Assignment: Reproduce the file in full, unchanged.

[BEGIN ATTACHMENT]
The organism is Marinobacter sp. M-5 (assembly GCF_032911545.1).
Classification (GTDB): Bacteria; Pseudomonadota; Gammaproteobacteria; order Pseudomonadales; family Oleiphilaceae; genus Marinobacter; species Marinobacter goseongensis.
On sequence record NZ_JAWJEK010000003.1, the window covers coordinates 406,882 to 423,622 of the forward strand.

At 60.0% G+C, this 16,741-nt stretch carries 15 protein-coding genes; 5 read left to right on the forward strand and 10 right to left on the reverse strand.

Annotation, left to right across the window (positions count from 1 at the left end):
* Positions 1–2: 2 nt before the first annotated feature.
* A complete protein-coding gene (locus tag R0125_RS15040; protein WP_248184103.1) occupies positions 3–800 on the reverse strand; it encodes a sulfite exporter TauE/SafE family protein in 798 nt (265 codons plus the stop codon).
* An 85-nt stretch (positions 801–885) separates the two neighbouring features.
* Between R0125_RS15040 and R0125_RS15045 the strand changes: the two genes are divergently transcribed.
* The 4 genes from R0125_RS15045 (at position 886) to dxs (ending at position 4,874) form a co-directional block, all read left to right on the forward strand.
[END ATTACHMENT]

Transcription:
The organism is Marinobacter sp. M-5 (assembly GCF_032911545.1).
Classification (GTDB): Bacteria; Pseudomonadota; Gammaproteobacteria; order Pseudomonadales; family Oleiphilaceae; genus Marinobacter; species Marinobacter goseongensis.
On sequence record NZ_JAWJEK010000003.1, the window covers coordinates 406,882 to 423,622 of the forward strand.

At 60.0% G+C, this 16,741-nt stretch carries 15 protein-coding genes; 5 read left to right on the forward strand and 10 right to left on the reverse strand.

Annotation, left to right across the window (positions count from 1 at the left end):
* Positions 1–2: 2 nt before the first annotated feature.
* A complete protein-coding gene (locus tag R0125_RS15040; protein WP_248184103.1) occupies positions 3–800 on the reverse strand; it encodes a sulfite exporter TauE/SafE family protein in 798 nt (265 codons plus the stop codon).
* An 85-nt stretch (positions 801–885) separates the two neighbouring features.
* Between R0125_RS15040 and R0125_RS15045 the strand changes: the two genes are divergently transcribed.
* The 4 genes from R0125_RS15045 (at position 886) to dxs (ending at position 4,874) form a co-directional block, all read left to right on the forward strand.